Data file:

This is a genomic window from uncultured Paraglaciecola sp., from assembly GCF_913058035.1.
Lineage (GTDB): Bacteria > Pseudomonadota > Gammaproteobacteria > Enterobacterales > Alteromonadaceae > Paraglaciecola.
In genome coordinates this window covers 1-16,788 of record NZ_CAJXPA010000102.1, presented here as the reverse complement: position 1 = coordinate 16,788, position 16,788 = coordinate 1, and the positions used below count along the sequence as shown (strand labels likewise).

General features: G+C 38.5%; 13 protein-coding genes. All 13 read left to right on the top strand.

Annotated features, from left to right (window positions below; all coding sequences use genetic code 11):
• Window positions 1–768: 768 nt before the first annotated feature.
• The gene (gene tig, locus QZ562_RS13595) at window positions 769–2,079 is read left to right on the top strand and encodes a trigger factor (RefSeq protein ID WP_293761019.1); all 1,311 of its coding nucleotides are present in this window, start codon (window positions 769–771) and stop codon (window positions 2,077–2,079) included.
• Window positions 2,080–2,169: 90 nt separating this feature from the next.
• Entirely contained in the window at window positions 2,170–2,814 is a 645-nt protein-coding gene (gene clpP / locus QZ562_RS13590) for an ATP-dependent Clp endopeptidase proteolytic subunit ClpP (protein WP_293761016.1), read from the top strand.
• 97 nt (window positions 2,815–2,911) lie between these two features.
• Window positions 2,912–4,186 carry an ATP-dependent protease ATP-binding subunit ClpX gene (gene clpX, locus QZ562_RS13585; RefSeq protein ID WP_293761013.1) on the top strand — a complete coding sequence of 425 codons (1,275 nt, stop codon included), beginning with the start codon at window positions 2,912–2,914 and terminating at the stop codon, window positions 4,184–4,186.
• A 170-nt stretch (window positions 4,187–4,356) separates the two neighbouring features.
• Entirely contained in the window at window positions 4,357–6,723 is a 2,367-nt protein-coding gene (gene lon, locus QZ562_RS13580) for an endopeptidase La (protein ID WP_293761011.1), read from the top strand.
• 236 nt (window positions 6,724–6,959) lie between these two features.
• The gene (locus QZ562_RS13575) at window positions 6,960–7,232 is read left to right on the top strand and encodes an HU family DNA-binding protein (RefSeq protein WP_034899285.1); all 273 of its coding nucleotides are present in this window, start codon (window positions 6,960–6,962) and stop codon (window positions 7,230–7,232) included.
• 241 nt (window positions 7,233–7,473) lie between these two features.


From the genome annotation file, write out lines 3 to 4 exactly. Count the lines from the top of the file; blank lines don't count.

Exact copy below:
In genome coordinates this window covers 1-16,788 of record NZ_CAJXPA010000102.1, presented here as the reverse complement: position 1 = coordinate 16,788, position 16,788 = coordinate 1, and the positions used below count along the sequence as shown (strand labels likewise).

General features: G+C 38.5%; 13 protein-coding genes. All 13 read left to right on the top strand.